On Saturday 4th October, a high-level delegation of North Korean officials ventured south to talk to South Korean officials. It was regarded as the highest level of talks held between the two nations in five years.
However, the political and economic dissimilarity between the two states means that it will be difficult to obtain any common ground.
Since the division of the two countries was institutionalised in 1945 after World War II and the Korean War that soon followed, the belligerence between the two has never been absent with constant incidents over the years.
Going into the Korean War, the Democratic People’s Republic of Korea (DPRK) was heavily supported by the Soviet Union and China, given they had assumed control of the area after the former of the two states declared war on Japan in 1945. South Korea was heavily backed by the United States.
This is where the perpetual governmental distinction between the two nations was established.
The North Korean political model is chiefly driven by Soviet culture; the country follows a highly centralised system with a single leader at its peak (Kim Il-Sung until 1994, Kim Jong-Il between 1994 and 2011 and Kim Jong-Un since).
Meanwhile, South Korea follows a democratic model, gathered as a result of United States’ influence during the Korean War. A model of collectivism and one of relentless economic ambition do not go hand in hand.
However, it would be brash to stop at basic political division as the sole reason for continued estrangement between the two nations.
— CNN (@CNN) October 8, 2014
The discord and lack of communication between the two states was highlighted at the 2014 World Economic Forum in January, where Republic of Korea’s president, Park Geun-Hye, spoke about the economic ideals unification would bring.
“I think unification would be a great benefit for neighbouring countries,” she said.
“Unification can provide the northeast Asia region with a fresh growth engine, I think it will be a jackpot not only for South Korea, but also for all neighbouring countries.”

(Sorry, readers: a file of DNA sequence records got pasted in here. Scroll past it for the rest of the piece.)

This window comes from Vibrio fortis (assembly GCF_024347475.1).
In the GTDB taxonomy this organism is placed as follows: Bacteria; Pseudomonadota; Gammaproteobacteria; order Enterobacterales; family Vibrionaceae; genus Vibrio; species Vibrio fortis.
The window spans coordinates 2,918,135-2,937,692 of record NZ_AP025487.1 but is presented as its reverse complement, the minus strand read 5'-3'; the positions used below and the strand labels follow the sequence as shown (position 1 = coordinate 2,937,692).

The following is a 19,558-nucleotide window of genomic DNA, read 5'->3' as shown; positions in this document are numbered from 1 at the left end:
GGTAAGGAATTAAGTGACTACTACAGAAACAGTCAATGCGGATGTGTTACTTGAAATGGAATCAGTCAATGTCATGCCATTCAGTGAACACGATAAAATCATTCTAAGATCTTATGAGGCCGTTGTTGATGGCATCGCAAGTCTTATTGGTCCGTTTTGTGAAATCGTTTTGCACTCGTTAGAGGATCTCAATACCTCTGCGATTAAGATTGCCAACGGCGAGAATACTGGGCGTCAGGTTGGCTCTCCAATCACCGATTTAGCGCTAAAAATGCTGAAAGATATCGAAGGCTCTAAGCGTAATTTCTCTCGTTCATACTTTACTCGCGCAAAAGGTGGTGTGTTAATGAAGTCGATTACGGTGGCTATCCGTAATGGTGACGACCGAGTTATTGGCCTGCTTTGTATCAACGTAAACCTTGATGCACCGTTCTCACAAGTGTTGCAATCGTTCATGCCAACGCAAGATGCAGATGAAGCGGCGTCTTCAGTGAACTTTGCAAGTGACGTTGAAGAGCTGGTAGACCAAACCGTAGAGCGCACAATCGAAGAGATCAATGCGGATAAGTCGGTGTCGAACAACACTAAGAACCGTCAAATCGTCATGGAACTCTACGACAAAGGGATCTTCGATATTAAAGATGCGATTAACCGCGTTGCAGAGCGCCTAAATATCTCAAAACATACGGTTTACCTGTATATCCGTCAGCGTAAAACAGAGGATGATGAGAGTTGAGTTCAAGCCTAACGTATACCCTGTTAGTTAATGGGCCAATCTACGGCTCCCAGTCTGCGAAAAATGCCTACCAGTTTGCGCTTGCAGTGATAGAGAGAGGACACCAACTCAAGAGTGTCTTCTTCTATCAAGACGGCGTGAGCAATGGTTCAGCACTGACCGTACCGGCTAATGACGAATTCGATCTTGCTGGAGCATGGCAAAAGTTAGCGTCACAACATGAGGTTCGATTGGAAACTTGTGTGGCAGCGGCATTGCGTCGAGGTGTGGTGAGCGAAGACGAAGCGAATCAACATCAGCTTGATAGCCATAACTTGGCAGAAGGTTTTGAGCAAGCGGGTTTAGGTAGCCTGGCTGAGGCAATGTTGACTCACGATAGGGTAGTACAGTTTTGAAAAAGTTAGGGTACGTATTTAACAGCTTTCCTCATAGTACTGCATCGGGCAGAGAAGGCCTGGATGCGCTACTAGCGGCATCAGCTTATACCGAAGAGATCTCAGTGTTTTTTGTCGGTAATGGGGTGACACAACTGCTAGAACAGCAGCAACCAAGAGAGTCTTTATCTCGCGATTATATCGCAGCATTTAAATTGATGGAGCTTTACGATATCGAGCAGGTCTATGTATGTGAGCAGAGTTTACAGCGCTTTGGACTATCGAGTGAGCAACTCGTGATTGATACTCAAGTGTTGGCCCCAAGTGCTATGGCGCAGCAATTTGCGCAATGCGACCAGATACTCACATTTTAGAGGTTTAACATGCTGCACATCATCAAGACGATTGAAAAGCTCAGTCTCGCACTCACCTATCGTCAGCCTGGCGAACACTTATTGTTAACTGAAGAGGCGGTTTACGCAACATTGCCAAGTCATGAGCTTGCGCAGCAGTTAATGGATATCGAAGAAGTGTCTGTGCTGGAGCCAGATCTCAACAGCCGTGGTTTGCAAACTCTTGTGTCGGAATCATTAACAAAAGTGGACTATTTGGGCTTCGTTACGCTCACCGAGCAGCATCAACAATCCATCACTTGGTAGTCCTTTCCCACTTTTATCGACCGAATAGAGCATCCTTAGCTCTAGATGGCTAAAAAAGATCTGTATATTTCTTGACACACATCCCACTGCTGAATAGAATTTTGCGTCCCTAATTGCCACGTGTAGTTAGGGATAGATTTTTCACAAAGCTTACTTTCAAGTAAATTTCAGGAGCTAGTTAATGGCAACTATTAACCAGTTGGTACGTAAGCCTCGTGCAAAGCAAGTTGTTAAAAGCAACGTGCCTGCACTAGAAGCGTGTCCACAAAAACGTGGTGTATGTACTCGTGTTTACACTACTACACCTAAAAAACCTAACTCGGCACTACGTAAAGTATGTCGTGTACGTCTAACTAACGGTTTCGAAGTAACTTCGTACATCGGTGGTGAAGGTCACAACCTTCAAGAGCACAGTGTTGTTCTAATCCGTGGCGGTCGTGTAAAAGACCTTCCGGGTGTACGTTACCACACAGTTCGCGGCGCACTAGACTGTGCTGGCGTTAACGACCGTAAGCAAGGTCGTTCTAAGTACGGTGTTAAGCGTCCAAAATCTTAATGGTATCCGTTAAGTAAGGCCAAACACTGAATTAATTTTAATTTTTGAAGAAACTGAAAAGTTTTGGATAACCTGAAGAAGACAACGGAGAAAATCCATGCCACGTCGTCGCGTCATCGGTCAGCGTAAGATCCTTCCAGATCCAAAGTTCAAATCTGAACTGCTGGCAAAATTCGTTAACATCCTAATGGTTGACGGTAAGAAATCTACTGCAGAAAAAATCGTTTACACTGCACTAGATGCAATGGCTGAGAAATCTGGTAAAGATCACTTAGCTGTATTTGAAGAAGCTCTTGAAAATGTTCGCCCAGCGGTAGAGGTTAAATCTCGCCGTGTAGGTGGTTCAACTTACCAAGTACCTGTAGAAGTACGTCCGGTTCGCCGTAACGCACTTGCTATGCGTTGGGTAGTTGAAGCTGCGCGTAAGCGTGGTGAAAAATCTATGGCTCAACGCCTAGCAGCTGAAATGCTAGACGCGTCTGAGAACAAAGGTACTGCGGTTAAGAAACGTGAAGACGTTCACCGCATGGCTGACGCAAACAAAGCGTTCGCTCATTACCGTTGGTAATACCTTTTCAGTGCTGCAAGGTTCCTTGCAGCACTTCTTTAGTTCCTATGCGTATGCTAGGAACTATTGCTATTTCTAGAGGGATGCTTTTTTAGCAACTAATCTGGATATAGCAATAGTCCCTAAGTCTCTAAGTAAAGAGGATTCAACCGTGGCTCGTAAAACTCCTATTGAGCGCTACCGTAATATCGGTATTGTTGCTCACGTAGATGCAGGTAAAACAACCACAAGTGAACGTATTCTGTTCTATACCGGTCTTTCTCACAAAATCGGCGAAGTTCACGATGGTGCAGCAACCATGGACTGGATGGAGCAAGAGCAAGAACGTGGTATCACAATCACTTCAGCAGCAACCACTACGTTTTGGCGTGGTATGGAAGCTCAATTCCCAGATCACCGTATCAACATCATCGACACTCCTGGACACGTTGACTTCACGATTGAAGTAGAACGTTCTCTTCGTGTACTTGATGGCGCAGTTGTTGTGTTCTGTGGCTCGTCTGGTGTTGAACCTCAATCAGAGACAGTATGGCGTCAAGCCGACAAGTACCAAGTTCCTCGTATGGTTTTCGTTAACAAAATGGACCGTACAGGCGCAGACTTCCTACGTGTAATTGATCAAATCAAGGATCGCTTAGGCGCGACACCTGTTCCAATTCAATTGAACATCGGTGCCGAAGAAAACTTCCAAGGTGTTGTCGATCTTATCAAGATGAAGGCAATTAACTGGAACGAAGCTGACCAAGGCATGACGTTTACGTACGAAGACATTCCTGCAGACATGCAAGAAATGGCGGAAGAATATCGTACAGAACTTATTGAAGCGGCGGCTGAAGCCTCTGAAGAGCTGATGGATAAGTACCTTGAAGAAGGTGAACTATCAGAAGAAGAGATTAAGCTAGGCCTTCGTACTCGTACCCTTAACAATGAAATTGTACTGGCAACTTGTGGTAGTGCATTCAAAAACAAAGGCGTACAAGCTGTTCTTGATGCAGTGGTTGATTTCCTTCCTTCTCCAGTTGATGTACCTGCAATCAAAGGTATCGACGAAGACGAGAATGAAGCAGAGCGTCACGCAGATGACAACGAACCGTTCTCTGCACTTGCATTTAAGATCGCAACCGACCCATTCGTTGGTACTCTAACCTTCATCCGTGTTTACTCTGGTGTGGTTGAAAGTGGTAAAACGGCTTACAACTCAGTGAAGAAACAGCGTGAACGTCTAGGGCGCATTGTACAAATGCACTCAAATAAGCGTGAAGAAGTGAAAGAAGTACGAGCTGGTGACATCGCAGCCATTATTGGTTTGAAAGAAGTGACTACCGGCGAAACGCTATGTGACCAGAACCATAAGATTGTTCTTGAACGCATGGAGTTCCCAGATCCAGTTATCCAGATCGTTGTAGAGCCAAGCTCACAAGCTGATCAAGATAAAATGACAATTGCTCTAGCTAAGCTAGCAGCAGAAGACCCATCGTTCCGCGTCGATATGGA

Park wants to amalgamate with North Korea so her country can capitalise on DPRK’s assets. She wants unity so her more economically and politically stable nation can take over the entire region.
The North Koreans may be rash but they’re not so heedless to let their southern opponents take control so easily.
Executive director of The Centre for North Korea-US Peace, Kim Myong-Chol, exposed Park’s naivety.
“It is typical that they assume they will take over North Korea by force … Park’s comments have no merit and her ideas have no chance of success,” he said.
Despite his candor, he did speak optimistically of the situation, with one small catch.
“But we do agree that there will be reunification within two years,” he added. “We expect to have a two-system formula in place in that time, with North Korea exerting ultimate leadership.”
The difference in opinion between the two spokespeople typifies the situation perfectly.
While there is an overarching desire for unification from both nations there is an underlying divide which is ultimately holding the whole process back.
A complete alliance is difficult to achieve because one of the two countries is going to have to dictate administration and power, something neither party is willing to concede.
— CNN Breaking News (@cnnbrk) October 4, 2014
North Korea has suddenly opened itself up to talks with a range of high-profile organisations, notably the United Nations and arch-enemies South Korea as they try to improve their international profile after a number of scathing reports targeted DPRK in relation to their human rights.
Holding a one-off talk with South Korea is a small step forward towards unification, but it is not enough to gather the necessary momentum to achieve the desired armistice within Kim Myong-Chol’s two year target.
We can expect DPRK to riddle the Republic with nuclear threats and facades as the communist nation continues bathe in its dehumanising and erratic values; at least for the near future.
Tom Parker is a third-year Bachelor of Sport Journalism student at La Trobe University. He recently returned from Korea where he worked at the 2014 Asian Games. You can follow him on Twitter: @parker0_1